One year into Trump presidency, US foreign policy frustrates UN sisters

United Nations Secretary-General António Guterres, left, meets with President Donald Trump and Nikki Haley, U.S. ambassador to the U.N. in September 2017. (U.N. photo)

A year into the presidency of Donald Trump, Catholic sisters working at the international level say they have grown frustrated, weary and even angry with the direction Trump's administration is taking the United States in its relations with the rest of the world.

The frustration is particularly acute among the sisters who represent their congregations at the United Nations. As strong supporters of the U.N.'s dedication to international cooperation in what they describe as an increasingly interconnected and globalized world, the sisters say they are worried and dismayed about the Trump administration's go-it-alone "America First" foreign policy.

"When national self-interest trumps the common good — well, that's a never-ending dilemma at the United Nations," said Sr. Margaret Mayce, an American who represents the Dominican Leadership Conference at the U.N. "But it's in our face now."

Mayce said she does not want to "impugn people," but nonetheless, it looks more and more like the U.N. values of international cooperation and mutual accountability "are not values for the present administration," she said.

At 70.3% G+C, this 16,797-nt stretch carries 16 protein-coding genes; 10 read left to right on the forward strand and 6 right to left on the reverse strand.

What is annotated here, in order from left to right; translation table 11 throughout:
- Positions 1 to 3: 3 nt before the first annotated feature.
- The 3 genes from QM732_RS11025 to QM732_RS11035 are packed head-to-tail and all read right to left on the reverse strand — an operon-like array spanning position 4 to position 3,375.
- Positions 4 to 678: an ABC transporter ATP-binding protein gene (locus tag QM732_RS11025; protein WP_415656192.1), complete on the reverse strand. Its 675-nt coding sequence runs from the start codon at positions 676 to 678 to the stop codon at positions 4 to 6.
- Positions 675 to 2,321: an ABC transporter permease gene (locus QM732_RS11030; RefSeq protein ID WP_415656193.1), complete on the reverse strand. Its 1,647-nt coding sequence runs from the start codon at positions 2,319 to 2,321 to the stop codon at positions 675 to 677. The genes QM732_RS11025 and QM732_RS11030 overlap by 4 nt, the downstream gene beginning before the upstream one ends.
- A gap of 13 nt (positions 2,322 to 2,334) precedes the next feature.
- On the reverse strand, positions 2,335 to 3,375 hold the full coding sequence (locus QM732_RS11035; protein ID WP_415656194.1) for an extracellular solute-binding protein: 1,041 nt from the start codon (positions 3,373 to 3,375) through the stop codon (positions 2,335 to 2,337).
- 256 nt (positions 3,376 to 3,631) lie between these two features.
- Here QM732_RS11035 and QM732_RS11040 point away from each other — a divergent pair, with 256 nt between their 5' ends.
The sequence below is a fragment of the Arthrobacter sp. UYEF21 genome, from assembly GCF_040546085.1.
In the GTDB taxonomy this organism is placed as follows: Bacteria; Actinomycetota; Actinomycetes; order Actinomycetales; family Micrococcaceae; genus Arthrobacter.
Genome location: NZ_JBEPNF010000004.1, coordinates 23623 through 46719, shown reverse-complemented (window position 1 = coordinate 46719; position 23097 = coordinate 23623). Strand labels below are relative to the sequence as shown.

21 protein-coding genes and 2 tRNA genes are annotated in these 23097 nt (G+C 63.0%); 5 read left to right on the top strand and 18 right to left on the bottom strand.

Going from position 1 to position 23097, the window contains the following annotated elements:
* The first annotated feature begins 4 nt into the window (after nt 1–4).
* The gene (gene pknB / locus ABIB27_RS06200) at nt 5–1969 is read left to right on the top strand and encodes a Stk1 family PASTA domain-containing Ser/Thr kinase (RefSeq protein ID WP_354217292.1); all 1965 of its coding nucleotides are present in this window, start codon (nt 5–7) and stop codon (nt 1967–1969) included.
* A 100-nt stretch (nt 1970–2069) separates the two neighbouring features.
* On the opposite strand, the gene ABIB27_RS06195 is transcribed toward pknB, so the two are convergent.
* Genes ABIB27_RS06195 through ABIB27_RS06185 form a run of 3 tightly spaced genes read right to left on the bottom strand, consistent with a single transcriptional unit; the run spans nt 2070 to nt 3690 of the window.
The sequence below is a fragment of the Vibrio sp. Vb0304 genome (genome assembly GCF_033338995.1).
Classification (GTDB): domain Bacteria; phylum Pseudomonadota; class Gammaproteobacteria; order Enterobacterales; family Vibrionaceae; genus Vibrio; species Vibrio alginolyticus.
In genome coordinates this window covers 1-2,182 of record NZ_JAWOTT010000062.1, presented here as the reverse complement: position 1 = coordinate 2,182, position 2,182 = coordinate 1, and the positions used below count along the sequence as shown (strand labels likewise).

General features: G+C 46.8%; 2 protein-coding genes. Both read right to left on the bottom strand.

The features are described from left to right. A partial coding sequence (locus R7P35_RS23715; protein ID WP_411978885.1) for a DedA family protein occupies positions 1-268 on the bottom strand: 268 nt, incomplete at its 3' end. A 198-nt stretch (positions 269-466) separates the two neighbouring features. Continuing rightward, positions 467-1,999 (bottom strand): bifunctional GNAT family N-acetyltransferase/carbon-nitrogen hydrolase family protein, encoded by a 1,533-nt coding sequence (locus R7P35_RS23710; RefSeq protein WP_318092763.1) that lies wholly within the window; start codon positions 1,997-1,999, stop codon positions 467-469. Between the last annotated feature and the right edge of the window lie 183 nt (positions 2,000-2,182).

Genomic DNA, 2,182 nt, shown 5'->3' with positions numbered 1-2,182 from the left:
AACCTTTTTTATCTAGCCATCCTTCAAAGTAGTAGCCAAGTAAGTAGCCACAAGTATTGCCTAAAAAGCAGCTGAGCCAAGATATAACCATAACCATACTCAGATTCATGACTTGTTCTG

Indian Sr. Justine Gitanjali Senapati, who represents the Congregations of St. Joseph at the world body and who expressed concern after Trump's 2016 election about what his presidency could portend for women, people who live in poverty and migrants, said any possible wait-and-see moment for the Trump administration is over.

In an interview with Global Sisters Report, Senapati said she and others have to stand for the "one common global voice" that the United Nations represents.

"How can we be silent in the face of injustice?" she asked, adding that Catholic sisters have "to take a stand for what is right. We can't be silent."

Mayce, Senapati and other sisters provide a long list of frustrations with the current administration. These include:

  • The U.S. withdrawal from the U.N.-negotiated Paris agreement on climate change;
  • A similar withdrawal from negotiations on a U.N.-sponsored set of international compacts on migration and refugees;
  • Comments made by Nikki Haley, the U.S. ambassador to the United Nations, that she was "taking names" of countries that criticized the United States for its decision to move the U.S. Embassy in Israel from Tel Aviv to Jerusalem.
Read the full story on Global Sisters Report.

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